NJIT Math Professor Says League Championship Series Round Should Be a Nail-Biter

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The Major League Baseball post-season has had lots of excitement with all four teams that went into the Division Series round as underdogs (according to the mathematical model of NJIT Math Professor Bruce Bukiet) going on to win their series.

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The Major League Baseball post-season has had lots of excitement with all four teams that went into the Division Series round as underdogs (according to the mathematical model of NJIT Math Professor Bruce Bukiet) going on to win their series. “The shorter the series, the more volatile it can be and the more likely for upsets to occur. That’s surely what the math tells you and this year it did so with a bang!” says Bukiet.

With the League Championship Series starting on Friday, Bukiet says that anything can happen. “The teams are so evenly matched,” he says, with the San Francisco Giants having a 51 percent chance of besting the St. Louis Cardinals (even though the Cards have the home field advantage) in the best four out of seven game series. It is even tighter in the American League, with both the Kansas City Royals and the Baltimore Orioles having a 50 percent chance to win.

At the season’s start, Bukiet used his mathematical model to project the number of wins each team should earn (see: http://m.njit.edu/~bukiet/baseball/playoffs14.htm). Bukiet’s model picked seven of the 10 post-season teams back in March, a result as good or better than most of the experts (at Yahoo Sports, Sports Illustrated, ESPN, etc.). He tied for first this season at Baseballphd.net’s annual contest to pick the teams who would make it to the playoffs after being the sole winner three times from 2010-2013. However, he projected neither the Royals nor the Orioles would make it to the postseason back in March. Both the Cardinals and the Giants were on his list.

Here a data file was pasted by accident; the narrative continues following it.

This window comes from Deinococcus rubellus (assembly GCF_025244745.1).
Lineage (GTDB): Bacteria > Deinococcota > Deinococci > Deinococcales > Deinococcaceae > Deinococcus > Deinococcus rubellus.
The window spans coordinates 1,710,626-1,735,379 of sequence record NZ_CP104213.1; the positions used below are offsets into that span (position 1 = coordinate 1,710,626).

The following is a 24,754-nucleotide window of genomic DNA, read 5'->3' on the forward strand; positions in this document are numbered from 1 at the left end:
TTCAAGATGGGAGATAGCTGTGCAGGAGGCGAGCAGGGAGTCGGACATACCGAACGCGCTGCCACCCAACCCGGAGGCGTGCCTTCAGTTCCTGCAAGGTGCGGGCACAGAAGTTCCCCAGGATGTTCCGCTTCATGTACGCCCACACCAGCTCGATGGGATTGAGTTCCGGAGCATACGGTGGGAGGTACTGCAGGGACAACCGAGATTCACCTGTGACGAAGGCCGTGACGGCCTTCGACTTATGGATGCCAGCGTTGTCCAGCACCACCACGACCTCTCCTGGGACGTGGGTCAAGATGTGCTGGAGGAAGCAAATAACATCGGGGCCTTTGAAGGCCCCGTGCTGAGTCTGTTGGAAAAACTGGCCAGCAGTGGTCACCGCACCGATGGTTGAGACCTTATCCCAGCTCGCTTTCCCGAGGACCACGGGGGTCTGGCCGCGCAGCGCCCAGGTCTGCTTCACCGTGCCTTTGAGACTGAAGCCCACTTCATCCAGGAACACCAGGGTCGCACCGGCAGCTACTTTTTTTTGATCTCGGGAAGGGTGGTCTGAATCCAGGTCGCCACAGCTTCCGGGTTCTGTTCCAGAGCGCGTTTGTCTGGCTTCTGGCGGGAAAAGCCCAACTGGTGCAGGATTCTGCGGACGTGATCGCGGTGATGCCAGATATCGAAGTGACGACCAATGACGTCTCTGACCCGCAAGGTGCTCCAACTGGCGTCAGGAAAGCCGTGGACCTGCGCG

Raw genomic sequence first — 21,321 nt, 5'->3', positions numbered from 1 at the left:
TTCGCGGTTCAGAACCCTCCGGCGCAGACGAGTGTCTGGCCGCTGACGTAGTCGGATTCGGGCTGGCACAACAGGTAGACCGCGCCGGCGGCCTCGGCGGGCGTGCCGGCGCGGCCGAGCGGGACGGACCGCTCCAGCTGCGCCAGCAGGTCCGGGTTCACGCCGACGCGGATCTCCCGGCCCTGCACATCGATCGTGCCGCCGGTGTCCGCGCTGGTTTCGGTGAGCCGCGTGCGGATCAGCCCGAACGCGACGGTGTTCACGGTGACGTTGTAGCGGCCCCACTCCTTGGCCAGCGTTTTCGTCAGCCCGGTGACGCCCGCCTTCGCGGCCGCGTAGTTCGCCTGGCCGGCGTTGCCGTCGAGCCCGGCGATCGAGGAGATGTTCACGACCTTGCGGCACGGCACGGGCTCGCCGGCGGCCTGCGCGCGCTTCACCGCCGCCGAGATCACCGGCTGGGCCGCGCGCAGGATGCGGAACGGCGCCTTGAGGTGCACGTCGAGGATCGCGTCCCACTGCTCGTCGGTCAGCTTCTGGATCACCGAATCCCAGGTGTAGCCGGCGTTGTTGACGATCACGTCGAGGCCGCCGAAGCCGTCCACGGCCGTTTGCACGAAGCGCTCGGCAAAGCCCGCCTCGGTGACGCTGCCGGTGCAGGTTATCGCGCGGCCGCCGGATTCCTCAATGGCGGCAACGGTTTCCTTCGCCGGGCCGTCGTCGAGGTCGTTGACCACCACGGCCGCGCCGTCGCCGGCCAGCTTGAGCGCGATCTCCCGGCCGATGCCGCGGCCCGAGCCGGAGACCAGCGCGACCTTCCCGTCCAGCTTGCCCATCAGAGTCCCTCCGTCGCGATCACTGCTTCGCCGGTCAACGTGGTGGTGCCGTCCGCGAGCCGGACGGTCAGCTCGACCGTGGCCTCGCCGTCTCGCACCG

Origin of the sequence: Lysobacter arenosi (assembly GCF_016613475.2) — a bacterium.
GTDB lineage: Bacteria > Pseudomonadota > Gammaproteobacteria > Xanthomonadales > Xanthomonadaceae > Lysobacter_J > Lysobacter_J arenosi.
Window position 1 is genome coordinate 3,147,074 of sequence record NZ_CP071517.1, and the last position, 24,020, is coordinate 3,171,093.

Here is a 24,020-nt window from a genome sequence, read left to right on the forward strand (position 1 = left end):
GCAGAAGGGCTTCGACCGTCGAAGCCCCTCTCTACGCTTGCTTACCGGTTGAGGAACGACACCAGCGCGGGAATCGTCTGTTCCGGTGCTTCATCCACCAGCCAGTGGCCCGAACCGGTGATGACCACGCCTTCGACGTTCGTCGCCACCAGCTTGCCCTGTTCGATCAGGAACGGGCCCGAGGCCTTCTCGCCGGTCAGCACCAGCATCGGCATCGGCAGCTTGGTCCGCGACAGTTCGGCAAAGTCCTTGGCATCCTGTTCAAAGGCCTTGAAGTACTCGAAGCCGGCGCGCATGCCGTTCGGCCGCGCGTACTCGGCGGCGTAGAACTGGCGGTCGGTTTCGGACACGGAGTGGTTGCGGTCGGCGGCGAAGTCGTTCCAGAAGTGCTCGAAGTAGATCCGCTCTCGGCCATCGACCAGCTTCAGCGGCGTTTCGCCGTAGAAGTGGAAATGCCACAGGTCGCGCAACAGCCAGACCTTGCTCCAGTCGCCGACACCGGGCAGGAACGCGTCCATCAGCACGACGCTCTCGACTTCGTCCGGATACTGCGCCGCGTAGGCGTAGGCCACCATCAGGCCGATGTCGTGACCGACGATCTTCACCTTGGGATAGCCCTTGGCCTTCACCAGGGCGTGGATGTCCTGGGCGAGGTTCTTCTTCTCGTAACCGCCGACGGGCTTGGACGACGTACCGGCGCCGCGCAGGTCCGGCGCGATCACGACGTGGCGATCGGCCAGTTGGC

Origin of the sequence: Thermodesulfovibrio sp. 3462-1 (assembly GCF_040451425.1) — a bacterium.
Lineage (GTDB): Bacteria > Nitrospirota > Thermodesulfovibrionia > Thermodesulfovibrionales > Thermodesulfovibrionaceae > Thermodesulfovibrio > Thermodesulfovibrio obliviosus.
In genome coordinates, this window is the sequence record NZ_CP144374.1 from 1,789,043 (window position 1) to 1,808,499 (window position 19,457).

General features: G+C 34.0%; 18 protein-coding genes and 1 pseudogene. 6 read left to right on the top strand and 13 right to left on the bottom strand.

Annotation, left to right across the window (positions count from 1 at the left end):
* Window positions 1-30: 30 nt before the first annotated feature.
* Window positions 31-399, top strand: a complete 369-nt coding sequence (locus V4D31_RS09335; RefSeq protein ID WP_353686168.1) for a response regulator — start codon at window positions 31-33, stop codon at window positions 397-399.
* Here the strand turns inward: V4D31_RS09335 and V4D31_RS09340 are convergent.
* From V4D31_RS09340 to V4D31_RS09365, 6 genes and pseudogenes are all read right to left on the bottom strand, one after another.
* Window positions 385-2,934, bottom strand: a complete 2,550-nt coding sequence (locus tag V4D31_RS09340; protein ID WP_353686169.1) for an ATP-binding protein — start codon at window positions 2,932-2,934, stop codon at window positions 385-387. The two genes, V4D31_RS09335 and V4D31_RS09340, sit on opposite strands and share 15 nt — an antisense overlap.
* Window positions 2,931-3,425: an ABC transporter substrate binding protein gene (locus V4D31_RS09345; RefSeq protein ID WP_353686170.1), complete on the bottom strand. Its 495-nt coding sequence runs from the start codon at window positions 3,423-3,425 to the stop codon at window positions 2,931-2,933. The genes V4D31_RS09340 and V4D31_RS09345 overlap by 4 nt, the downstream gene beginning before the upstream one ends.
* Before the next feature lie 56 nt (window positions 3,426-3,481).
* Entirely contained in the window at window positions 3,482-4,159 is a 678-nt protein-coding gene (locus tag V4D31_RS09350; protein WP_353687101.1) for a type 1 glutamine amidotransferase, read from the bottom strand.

On Bukiet’s website, http://www.egrandslam.com, he provides the likelihood of each team taking the series in a given number of games. These numbers are revised as the probabilities change with the progression of each series. During the season Bukiet applies his model to determine whether it is worthwhile to wager on games each day during the baseball season. His picks have led to positive results for nine of the 14 years (counting 2014’s thus far somewhat disappointing performance) he has been doing this.

Using a Markov process approach that he originally published in the journal Operations Research, the method enables one to assess prospective trades and evaluate who should win the Most Valuable Player and Cy Young Awards among various other applications. Bukiet’s MVP and Cy Young results and the updated method to produce them have appeared in the International Journal of Performance Analysis in Sports. The model computes the probability of a team with given hitters, bench, starting pitcher, lineup, relievers scoring any number of runs along with home field advantage to compute the chance each team has to win a game.

About NJIT

One of the nation’s leading public technological universities, New Jersey Institute of Technology (NJIT) is a top-tier research university that prepares students to become leaders in the technology-dependent economy of the 21st century. NJIT’s multidisciplinary curriculum and computing-intensive approach to education provide technological proficiency, business acumen and leadership skills. With an enrollment of more than 10,000 graduate and undergraduate students, NJIT offers small-campus intimacy with the resources of a major public research university. NJIT is a global leader in such fields as solar research, nanotechnology, resilient design, tissue engineering and cyber-security, in addition to others. NJIT ranks fifth among U.S. polytechnic universities in research expenditures, topping $110 million.

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